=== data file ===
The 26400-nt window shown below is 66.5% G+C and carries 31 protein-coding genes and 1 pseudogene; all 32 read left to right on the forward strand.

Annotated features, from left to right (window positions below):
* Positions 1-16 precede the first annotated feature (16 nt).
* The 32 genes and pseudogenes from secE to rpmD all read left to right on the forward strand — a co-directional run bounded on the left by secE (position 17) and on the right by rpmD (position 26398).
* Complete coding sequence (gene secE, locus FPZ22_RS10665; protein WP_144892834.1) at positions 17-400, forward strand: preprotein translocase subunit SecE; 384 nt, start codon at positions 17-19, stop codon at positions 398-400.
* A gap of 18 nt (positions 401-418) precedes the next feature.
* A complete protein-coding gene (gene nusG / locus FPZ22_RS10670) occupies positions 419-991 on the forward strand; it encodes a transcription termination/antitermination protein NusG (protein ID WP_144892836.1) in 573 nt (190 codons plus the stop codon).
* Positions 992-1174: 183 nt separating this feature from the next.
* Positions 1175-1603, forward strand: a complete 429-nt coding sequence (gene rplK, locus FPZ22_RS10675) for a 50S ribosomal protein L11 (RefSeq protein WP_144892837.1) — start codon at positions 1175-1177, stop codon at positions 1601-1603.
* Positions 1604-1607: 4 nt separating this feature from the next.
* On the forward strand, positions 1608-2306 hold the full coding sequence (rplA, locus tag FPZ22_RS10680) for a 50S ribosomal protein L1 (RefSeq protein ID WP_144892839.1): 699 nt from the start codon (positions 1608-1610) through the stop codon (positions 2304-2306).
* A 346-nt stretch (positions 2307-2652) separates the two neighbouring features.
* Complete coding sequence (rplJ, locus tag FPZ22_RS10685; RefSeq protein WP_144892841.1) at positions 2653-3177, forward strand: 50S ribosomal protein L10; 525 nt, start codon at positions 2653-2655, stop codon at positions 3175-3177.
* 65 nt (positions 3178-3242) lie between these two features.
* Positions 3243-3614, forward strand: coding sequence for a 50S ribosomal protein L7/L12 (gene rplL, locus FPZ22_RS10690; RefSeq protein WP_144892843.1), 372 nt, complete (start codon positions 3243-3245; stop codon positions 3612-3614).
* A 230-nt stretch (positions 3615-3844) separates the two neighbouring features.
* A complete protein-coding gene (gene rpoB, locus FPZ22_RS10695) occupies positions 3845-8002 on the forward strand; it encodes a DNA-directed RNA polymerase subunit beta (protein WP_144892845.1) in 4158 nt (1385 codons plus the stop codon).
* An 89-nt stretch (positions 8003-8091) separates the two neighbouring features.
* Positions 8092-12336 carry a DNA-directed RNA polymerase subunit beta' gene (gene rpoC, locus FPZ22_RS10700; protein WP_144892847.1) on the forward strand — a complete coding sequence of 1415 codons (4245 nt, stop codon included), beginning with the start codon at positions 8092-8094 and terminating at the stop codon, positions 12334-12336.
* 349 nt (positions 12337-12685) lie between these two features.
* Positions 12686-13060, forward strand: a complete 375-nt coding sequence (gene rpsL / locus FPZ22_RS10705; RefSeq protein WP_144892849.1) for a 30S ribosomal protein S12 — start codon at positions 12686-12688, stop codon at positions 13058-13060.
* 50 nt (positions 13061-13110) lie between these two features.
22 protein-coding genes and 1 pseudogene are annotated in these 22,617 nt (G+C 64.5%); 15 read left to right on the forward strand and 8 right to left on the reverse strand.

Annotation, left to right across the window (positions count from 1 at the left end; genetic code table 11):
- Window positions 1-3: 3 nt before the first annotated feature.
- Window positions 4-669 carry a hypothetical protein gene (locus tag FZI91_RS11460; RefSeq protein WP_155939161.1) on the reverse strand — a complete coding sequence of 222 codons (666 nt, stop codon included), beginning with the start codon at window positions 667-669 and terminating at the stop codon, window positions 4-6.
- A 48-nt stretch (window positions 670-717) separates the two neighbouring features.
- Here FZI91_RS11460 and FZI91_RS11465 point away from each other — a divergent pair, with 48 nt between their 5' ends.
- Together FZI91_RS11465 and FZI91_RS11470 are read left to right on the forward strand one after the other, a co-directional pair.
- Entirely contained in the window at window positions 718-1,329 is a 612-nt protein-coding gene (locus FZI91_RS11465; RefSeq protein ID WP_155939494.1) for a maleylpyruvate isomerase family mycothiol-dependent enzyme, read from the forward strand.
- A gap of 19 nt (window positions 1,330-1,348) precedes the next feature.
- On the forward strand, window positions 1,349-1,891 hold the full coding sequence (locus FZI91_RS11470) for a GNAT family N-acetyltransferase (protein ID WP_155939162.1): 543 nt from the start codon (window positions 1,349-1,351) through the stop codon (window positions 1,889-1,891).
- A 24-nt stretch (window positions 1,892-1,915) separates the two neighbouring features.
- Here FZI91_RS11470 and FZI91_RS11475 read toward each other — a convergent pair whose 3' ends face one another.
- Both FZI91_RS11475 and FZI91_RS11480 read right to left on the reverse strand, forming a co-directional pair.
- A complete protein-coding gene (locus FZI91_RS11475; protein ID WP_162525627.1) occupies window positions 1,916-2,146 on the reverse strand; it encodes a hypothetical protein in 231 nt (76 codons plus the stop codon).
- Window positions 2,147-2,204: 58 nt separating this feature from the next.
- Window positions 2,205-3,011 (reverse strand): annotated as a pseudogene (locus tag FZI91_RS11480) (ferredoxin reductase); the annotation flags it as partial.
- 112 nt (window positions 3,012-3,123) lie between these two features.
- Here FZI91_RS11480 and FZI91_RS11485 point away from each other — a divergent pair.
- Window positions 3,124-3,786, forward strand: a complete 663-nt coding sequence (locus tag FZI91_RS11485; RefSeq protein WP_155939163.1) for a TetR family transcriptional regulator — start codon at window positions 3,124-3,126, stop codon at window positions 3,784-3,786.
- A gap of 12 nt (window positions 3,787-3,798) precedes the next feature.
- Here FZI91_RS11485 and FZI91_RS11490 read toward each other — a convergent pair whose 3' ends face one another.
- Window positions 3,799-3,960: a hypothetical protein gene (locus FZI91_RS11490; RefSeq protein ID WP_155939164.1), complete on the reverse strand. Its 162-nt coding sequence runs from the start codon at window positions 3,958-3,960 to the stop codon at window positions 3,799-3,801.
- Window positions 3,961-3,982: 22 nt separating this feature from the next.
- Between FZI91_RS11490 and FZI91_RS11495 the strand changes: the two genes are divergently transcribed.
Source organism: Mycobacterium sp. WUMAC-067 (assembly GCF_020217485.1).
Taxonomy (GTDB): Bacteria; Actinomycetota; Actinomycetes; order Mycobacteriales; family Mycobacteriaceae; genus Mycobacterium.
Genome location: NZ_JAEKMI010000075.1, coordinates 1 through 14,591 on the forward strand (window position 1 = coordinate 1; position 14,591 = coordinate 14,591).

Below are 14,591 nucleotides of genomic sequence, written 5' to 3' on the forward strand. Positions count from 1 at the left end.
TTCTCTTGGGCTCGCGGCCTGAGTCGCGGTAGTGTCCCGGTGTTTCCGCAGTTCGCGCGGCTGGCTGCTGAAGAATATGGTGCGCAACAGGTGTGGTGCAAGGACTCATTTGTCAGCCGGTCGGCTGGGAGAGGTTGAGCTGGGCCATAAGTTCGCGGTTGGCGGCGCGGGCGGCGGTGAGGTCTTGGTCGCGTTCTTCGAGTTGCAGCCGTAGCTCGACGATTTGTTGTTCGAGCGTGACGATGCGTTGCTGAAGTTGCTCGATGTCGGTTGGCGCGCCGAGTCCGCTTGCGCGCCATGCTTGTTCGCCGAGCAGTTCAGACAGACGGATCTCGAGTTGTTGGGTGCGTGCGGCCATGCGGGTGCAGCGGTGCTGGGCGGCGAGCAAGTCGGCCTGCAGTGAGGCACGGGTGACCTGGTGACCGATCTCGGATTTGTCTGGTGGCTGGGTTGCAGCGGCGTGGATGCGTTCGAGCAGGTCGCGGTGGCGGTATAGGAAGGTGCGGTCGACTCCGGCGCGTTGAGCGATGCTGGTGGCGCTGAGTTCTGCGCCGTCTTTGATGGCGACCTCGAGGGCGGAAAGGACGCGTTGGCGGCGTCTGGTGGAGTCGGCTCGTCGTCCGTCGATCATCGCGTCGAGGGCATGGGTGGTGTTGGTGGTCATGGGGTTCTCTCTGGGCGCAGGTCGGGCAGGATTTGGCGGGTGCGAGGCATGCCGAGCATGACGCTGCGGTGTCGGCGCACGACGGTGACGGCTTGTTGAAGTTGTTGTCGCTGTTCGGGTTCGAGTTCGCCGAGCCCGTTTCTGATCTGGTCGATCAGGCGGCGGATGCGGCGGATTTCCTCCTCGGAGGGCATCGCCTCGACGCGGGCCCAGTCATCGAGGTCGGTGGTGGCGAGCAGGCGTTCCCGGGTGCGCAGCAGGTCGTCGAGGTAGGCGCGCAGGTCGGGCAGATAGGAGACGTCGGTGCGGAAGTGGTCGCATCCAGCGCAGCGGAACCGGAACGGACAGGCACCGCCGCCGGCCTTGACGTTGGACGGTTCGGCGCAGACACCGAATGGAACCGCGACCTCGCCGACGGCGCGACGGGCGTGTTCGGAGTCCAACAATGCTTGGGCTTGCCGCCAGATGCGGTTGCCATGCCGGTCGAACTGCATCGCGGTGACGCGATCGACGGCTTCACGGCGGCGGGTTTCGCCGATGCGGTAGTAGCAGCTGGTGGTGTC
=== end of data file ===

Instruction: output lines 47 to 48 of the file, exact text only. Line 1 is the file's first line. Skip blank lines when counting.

Source organism: Mycobacterium sp. WUMAC-067 (assembly GCF_020217485.1).
Taxonomy (GTDB): Bacteria; Actinomycetota; Actinomycetes; order Mycobacteriales; family Mycobacteriaceae; genus Mycobacterium.